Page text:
When Coast Guard rescue swimmer Dave Riley lost all four limbs to a rare bacteria in 1997, his wife, Yvonne, gave up her career and freedom to become his full-time caregiver.

He said he wouldn’t be able to survive without her help, even for everyday tasks like eating, putting on his prosthetics and traveling outside the home.

“For the last 20 years, she has sacrificed so much so I can lead a high-quality life,” he said. “And largely, she has done so without outside support.

“It is virtually impossible for me to take Yvonne for granted, but I feel like the system does.”

Both Yvonne and Dave — the past commander of Disabled American Veterans — were present Wednesday for a rally inside the Capitol to extend Veterans Affairs caregiver benefits to individuals who served before September 2001, calling existing rules surrounding the program unfair and harmful to many military families.

Currently, family members who provide around-the-clock assistance to injured veterans are eligible to receive an array of support services from the department, including a monthly stipend to compensate for their lost time and careers.

But the program, approved in 2010, is only open to veterans of the Iraq and Afghanistan wars era. That leaves individuals like Yvonne — whose efforts veterans groups estimate have saved the federal government hundreds of thousands in health care costs — largely alone in their efforts to take care of their loved ones.

“Day after day, little by little, we have learned to get by without help,” she said. “I gave up working to provide his daily care, but through the years, it has only become more challenging.”

Veterans groups have pushed for an expansion of the program, arguing it excludes too many dedicated caregivers who face the same financial challenges as their younger peers. On Wednesday, they presented lawmakers with a petition signed by more than 180,000 individuals asking for a fix.

“Every day, hundreds of thousands of caregivers are providing unmatched care that allow the nation’s most seriously injured veterans to remain in their homes and out of nursing homes, giving them a chance at better health and a better quality of life,” said Garry Augustine, executive director for DAV.

“For caregivers who do so, they often work without assistance and without the benefit of comprehensive support.”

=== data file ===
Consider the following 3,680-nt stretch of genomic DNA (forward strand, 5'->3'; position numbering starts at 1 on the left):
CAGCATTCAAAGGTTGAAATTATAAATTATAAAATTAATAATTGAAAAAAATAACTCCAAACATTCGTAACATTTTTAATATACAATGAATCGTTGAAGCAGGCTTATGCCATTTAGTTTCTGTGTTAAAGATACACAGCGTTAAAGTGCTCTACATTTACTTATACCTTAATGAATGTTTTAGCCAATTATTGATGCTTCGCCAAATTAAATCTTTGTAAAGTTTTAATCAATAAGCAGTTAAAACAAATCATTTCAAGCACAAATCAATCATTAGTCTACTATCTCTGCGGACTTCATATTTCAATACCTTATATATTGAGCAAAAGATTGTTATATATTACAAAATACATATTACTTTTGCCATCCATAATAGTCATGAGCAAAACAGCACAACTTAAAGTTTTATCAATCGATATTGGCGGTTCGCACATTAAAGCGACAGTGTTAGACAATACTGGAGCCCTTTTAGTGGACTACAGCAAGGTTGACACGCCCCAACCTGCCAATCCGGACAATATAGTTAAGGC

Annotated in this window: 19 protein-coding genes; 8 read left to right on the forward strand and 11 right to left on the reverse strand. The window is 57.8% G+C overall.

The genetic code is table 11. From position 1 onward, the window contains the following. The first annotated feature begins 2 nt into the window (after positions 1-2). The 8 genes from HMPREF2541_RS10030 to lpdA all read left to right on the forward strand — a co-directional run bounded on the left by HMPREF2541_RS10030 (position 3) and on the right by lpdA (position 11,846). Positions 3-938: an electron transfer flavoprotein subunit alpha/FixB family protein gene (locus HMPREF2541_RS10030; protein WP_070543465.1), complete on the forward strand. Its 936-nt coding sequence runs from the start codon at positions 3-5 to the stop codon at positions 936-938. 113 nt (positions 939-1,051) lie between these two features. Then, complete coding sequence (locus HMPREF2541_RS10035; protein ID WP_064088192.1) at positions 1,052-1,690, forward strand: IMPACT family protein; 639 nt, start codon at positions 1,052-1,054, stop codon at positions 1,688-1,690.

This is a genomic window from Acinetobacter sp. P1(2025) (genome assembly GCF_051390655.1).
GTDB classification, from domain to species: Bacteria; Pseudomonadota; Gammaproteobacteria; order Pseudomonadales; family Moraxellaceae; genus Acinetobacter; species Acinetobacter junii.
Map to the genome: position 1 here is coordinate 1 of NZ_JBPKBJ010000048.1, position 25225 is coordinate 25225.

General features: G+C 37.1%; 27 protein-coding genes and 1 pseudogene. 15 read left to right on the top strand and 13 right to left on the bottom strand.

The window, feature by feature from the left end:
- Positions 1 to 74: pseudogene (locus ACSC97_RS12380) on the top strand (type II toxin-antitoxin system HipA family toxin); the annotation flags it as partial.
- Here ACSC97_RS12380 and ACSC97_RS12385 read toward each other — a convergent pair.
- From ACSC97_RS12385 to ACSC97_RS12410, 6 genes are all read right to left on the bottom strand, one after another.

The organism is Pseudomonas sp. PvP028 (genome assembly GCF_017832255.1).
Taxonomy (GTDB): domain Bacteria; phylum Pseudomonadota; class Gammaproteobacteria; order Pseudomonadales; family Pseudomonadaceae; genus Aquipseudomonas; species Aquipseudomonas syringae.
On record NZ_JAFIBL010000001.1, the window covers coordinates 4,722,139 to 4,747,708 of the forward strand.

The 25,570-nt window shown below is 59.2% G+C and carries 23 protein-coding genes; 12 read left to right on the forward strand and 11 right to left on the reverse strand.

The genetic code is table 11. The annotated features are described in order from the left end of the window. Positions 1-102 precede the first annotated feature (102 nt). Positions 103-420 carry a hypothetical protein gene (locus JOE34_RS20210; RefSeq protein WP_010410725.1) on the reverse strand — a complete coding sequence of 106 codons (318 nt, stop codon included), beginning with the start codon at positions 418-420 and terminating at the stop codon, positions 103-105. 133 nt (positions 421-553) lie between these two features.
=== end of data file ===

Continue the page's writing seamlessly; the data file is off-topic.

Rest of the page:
VA Secretary David Shulkin has voiced support for the expansion in recent months, but that move would have to be approved by lawmakers first.

Past opposition to the expansion has been based mostly on the cost. Extending the caregivers stipend to veterans of all eras is expected to total more than $3.4 billion over five years, a hefty price tag for a Congress already fighting over federal spending caps.

Last week, members of the Senate Veterans’ Affairs Committee included the measure in a broader, $54 billion health reform package. Lawmakers and veterans groups at Wednesday’s rally applauded that move but noted the legislation still faces a difficult path ahead in Congress.

Supporters noted that caregivers are often far less expensive than full-time medical care or nursing homes for the injured veterans and that the federal government should not take that for granted.

“It’s impossible to overstate the value of having a family member or loved one by your side while overcoming an illness or coping with an injury,” said Sen. Patty Murray, D-Wash., who sponsored expansion legislation in the Senate.

“But the sacrifices they make to provide vital day-to-day care for our veterans often goes unnoticed. Taking care of our veterans means taking care of those who make their recovery possible.”

House Veterans’ Affairs Committee ranking member Tim Walz, D-Minn., said he is hopeful similar legislation can move forward in his chamber soon, after broader budget issues are resolved. He said costs are a potential roadblock but should not mean an end to the conversation.

“We need to make the case for this, and we need to figure out how to pay for this,” he said. “I can’t look at Dave and Yvonne and tell them that shouldn’t happen for them. That’s simply not fair.”